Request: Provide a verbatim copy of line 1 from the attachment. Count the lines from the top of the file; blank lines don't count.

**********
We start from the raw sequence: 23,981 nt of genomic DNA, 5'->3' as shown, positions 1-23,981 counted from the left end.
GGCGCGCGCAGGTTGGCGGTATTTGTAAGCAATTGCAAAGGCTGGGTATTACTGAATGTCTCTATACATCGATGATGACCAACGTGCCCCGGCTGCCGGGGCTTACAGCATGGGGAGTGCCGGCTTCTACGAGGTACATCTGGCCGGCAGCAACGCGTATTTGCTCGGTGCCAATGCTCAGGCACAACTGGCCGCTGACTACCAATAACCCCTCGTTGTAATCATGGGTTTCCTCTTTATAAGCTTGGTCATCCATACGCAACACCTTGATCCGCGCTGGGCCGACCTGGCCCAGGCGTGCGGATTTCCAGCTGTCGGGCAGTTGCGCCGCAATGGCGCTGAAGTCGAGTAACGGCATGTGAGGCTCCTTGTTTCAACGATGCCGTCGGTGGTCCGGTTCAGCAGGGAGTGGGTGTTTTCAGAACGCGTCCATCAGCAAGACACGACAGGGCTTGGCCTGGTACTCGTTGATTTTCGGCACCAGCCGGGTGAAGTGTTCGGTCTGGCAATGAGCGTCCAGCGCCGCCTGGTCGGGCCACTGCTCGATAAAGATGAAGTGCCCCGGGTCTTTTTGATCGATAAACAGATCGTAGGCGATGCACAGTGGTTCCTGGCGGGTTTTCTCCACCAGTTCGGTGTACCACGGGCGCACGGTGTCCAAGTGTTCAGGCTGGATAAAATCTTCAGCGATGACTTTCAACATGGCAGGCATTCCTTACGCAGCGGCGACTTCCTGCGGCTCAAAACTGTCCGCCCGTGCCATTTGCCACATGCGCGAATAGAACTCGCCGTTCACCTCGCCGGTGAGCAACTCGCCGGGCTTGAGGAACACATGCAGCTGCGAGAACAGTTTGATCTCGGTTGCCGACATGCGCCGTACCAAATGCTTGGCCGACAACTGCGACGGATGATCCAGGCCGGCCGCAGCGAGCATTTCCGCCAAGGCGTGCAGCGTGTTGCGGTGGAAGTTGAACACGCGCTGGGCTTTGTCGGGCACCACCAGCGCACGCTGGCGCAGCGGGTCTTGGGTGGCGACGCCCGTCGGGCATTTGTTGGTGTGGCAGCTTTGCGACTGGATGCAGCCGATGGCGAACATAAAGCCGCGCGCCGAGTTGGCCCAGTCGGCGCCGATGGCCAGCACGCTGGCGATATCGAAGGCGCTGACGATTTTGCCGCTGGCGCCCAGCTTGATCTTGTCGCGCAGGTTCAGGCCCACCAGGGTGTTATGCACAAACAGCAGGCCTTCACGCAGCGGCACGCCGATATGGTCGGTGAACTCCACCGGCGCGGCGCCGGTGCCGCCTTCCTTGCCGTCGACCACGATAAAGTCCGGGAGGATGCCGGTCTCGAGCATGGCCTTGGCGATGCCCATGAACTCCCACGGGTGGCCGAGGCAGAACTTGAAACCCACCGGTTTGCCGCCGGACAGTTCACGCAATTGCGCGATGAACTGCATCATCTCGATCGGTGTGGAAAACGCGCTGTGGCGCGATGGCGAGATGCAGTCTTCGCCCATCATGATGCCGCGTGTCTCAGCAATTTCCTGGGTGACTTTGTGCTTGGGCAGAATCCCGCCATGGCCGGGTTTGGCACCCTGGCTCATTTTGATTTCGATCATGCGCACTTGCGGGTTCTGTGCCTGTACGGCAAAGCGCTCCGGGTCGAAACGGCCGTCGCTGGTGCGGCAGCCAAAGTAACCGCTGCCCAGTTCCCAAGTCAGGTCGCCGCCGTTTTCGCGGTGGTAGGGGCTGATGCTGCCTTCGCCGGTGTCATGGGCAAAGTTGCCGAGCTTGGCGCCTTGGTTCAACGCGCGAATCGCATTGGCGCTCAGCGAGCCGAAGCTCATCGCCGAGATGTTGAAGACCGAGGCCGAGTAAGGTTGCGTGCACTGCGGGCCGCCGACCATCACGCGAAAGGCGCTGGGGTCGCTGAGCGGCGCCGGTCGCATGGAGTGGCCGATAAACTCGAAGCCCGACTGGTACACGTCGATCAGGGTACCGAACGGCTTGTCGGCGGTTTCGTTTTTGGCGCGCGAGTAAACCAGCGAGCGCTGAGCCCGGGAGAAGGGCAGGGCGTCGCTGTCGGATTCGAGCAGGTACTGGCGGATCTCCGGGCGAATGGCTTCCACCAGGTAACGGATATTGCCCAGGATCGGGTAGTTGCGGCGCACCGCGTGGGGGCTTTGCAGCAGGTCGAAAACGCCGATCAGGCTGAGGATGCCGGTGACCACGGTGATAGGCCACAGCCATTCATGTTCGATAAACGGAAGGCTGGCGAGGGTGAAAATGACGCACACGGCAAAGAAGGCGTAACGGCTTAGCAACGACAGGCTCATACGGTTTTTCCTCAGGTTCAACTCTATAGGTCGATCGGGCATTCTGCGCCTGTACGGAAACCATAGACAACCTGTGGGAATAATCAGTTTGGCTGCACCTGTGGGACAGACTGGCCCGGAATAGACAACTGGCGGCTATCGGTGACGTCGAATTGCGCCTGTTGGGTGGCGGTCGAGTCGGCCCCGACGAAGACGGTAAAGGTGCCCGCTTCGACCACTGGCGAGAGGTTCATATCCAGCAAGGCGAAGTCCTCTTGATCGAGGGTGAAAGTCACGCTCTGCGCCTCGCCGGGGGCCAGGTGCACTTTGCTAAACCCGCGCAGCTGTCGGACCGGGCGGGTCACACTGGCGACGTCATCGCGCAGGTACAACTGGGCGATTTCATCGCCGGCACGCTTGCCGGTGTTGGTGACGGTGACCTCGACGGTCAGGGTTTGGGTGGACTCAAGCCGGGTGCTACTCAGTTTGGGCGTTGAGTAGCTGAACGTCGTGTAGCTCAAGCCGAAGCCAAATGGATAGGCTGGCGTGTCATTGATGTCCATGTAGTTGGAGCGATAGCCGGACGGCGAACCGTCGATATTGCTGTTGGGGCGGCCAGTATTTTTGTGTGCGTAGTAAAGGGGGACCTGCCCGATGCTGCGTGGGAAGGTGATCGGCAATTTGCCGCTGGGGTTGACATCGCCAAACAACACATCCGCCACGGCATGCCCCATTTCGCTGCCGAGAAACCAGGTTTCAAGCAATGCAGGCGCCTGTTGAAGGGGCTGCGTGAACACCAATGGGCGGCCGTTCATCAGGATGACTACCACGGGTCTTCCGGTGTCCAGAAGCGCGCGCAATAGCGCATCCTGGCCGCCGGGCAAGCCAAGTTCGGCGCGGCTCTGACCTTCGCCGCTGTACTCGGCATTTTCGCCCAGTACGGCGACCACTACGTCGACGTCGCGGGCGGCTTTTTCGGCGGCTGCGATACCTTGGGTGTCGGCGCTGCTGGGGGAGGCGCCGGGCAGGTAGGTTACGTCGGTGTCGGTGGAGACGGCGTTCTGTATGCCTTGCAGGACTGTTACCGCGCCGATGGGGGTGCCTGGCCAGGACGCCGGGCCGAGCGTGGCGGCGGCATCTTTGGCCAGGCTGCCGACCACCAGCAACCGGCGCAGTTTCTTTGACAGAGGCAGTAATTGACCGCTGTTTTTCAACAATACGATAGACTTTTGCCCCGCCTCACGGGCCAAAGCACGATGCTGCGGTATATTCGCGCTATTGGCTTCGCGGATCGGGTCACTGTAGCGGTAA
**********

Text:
We start from the raw sequence: 23,981 nt of genomic DNA, 5'->3' as shown, positions 1-23,981 counted from the left end.